This is the second time the House has passed the bill, which would expand on the protections Roe had previously provided by banning what supporters say are medically unnecessary restrictions that block access to safe and accessible abortions. It would prevent abortion bans earlier than 24 weeks of pregnancy, which is when fetal viability — the ability of a fetus to survive outside the uterus — is generally thought to begin. It allows exceptions for abortions after viability when the life or health of the mother is at risk.
The Democrats’ proposal would also prevent states from requiring providers to share “medically inaccurate” information, or from requiring additional tests or waiting periods, often aimed at dissuading a patient from having an abortion.
The bill that would prohibit punishment for traveling out of state would specify that doctors can’t be punished for providing reproductive care to patients from outside their home state. Democratic Rep. Lizzie Fletcher of Texas, one of the bill’s authors, said the threats to travel “fail to reflect the fundamental rights that are granted in our Constitution.”
Democrats have highlighted the case of a 10-year-old Ohio girl who had to cross state lines into Indiana to get an abortion after being raped, calling it an example of how the court’s decision is already having severe consequences.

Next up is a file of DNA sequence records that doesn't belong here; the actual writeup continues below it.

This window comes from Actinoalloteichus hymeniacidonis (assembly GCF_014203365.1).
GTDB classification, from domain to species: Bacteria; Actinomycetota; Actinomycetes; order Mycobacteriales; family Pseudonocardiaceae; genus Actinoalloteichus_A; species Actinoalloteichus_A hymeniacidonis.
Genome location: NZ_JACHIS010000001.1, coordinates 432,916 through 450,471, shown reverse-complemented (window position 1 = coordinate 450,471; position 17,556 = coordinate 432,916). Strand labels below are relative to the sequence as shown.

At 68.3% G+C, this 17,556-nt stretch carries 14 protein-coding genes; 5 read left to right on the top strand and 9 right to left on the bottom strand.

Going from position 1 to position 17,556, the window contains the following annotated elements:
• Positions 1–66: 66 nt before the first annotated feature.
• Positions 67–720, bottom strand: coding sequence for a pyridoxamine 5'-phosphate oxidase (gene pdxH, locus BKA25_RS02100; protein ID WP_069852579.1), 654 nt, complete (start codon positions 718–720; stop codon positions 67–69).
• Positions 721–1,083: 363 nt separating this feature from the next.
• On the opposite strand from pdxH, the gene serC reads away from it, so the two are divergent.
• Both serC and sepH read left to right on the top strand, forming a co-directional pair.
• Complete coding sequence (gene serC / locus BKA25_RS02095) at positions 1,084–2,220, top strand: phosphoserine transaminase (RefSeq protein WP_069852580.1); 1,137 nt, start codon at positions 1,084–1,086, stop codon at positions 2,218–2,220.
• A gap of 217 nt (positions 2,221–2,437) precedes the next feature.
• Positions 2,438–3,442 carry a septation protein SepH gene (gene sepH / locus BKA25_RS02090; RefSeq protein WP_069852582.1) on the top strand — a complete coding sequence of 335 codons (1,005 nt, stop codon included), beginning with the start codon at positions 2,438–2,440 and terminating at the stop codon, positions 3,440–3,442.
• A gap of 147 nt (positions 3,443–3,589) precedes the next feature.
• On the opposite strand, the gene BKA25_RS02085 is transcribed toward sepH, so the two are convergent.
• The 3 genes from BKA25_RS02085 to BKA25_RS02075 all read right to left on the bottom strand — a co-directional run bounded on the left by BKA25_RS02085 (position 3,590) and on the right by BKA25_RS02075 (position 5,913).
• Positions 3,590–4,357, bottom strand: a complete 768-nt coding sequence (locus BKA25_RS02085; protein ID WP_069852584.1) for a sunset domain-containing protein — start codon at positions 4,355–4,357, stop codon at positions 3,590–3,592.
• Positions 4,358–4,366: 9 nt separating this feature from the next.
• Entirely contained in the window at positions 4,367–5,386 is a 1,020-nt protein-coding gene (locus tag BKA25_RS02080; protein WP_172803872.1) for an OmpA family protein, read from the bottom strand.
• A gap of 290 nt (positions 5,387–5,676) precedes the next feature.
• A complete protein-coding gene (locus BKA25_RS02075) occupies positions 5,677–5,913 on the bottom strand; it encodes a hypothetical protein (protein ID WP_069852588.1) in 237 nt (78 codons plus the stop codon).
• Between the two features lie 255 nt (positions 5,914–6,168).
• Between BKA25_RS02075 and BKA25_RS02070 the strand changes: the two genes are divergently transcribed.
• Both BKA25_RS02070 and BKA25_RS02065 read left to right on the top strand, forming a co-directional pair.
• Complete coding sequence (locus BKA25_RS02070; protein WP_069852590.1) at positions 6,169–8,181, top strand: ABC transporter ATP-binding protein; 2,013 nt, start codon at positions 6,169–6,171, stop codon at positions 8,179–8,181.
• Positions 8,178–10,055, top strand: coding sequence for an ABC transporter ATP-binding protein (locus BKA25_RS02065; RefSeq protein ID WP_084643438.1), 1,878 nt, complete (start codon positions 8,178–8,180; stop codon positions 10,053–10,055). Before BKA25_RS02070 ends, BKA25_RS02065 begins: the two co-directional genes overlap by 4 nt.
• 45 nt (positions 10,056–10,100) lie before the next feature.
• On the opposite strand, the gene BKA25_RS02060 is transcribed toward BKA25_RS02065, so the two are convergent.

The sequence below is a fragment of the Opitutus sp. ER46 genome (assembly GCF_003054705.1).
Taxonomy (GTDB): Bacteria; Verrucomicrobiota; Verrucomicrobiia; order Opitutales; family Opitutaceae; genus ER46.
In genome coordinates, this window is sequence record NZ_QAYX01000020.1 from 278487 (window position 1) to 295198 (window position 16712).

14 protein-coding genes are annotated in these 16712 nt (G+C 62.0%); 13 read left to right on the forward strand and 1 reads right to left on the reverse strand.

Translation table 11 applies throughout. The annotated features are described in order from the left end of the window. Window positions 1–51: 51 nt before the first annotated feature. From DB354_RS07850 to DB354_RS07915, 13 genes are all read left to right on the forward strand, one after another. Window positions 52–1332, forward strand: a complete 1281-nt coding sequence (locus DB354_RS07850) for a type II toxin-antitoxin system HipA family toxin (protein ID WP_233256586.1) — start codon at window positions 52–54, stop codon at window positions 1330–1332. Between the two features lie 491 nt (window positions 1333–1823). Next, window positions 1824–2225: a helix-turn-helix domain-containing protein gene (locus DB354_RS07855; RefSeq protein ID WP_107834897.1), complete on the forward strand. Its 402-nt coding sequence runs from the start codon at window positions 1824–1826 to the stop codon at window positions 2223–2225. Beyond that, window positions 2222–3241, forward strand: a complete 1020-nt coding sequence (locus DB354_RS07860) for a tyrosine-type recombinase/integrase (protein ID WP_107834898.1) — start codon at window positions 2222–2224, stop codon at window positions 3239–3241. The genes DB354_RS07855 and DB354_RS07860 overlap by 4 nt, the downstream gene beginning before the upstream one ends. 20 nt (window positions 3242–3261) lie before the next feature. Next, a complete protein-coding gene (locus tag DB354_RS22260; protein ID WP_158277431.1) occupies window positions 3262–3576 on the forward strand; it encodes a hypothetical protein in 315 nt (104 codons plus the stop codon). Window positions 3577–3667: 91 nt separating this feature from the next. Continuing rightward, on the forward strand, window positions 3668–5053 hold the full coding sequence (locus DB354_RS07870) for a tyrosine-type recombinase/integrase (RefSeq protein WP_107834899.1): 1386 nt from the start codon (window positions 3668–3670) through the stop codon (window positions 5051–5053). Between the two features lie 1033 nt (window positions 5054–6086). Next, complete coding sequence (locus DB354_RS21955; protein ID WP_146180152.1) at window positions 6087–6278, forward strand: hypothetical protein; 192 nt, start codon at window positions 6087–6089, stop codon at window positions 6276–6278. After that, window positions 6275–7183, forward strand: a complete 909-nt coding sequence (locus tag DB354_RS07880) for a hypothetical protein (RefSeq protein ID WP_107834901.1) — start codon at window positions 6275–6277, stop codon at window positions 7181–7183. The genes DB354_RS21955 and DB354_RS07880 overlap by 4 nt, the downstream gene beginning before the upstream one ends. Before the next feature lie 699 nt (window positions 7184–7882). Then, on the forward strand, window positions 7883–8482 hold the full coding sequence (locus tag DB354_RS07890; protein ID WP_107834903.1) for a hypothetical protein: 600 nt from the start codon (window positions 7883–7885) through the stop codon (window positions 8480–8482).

“We don’t have to imagine why this might matter. We don’t need to conjure up hypotheticals. We already know what’s happened,” Sen. Amy Klobuchar (D-Minn.) said Thursday on the Senate floor.
“Should the next little 10-year-old’s right or 12-year-old’s right or 14-year-old’s right to get the care that she desperately needs be put in jeopardy?”
The Constitution doesn’t explicitly say travel between states is a right, though the Supreme Court has said it is a right that “has been firmly established and repeatedly recognized.” Yet the court has never said exactly where the right to travel comes from and that could leave it open to challenge or elimination, as the right to an abortion was.
Lawmakers in Missouri earlier this year, for example, considered making it illegal to “aid or abet” abortions that violate Missouri law, even if they occur out of state. The proposal was ultimately shelved.